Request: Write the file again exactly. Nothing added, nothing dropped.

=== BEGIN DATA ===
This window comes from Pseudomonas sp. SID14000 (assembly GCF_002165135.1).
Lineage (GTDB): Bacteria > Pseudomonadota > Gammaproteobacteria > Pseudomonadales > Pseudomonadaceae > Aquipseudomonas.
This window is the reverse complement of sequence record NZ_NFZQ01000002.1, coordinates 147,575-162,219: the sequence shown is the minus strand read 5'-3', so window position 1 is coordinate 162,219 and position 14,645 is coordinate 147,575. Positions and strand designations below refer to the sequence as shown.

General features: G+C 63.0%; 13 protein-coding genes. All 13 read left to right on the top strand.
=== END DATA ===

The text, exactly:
This window comes from Pseudomonas sp. SID14000 (assembly GCF_002165135.1).
Lineage (GTDB): Bacteria > Pseudomonadota > Gammaproteobacteria > Pseudomonadales > Pseudomonadaceae > Aquipseudomonas.
This window is the reverse complement of sequence record NZ_NFZQ01000002.1, coordinates 147,575-162,219: the sequence shown is the minus strand read 5'-3', so window position 1 is coordinate 162,219 and position 14,645 is coordinate 147,575. Positions and strand designations below refer to the sequence as shown.

General features: G+C 63.0%; 13 protein-coding genes. All 13 read left to right on the top strand.